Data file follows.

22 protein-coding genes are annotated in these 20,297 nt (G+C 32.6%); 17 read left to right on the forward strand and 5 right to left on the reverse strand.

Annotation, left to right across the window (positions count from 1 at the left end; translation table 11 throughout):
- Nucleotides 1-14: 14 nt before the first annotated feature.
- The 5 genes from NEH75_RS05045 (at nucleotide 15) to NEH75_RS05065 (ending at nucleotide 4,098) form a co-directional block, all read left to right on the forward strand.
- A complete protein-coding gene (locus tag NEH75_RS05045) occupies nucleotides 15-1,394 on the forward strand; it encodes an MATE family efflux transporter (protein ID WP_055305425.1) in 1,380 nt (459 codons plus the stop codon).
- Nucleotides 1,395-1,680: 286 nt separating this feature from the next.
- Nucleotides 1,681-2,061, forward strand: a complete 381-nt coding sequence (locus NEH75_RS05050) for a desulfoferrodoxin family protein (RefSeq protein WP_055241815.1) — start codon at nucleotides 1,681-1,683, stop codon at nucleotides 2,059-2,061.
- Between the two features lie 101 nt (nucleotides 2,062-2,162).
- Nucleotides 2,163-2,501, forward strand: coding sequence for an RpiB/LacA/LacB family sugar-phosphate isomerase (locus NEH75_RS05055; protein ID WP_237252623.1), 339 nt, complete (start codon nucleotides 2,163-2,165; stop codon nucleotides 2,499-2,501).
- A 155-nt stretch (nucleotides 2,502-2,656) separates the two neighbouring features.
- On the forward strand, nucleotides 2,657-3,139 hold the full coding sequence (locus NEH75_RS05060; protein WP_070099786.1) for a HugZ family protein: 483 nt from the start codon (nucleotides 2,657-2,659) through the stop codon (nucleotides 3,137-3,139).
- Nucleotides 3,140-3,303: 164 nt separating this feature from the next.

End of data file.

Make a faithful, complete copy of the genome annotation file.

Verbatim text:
22 protein-coding genes are annotated in these 20,297 nt (G+C 32.6%); 17 read left to right on the forward strand and 5 right to left on the reverse strand.

Annotation, left to right across the window (positions count from 1 at the left end; translation table 11 throughout):
- Nucleotides 1-14: 14 nt before the first annotated feature.
- The 5 genes from NEH75_RS05045 (at nucleotide 15) to NEH75_RS05065 (ending at nucleotide 4,098) form a co-directional block, all read left to right on the forward strand.
- A complete protein-coding gene (locus tag NEH75_RS05045) occupies nucleotides 15-1,394 on the forward strand; it encodes an MATE family efflux transporter (protein ID WP_055305425.1) in 1,380 nt (459 codons plus the stop codon).
- Nucleotides 1,395-1,680: 286 nt separating this feature from the next.
- Nucleotides 1,681-2,061, forward strand: a complete 381-nt coding sequence (locus NEH75_RS05050) for a desulfoferrodoxin family protein (RefSeq protein WP_055241815.1) — start codon at nucleotides 1,681-1,683, stop codon at nucleotides 2,059-2,061.
- Between the two features lie 101 nt (nucleotides 2,062-2,162).
- Nucleotides 2,163-2,501, forward strand: coding sequence for an RpiB/LacA/LacB family sugar-phosphate isomerase (locus NEH75_RS05055; protein ID WP_237252623.1), 339 nt, complete (start codon nucleotides 2,163-2,165; stop codon nucleotides 2,499-2,501).
- A 155-nt stretch (nucleotides 2,502-2,656) separates the two neighbouring features.
- On the forward strand, nucleotides 2,657-3,139 hold the full coding sequence (locus NEH75_RS05060; protein WP_070099786.1) for a HugZ family protein: 483 nt from the start codon (nucleotides 2,657-2,659) through the stop codon (nucleotides 3,137-3,139).
- Nucleotides 3,140-3,303: 164 nt separating this feature from the next.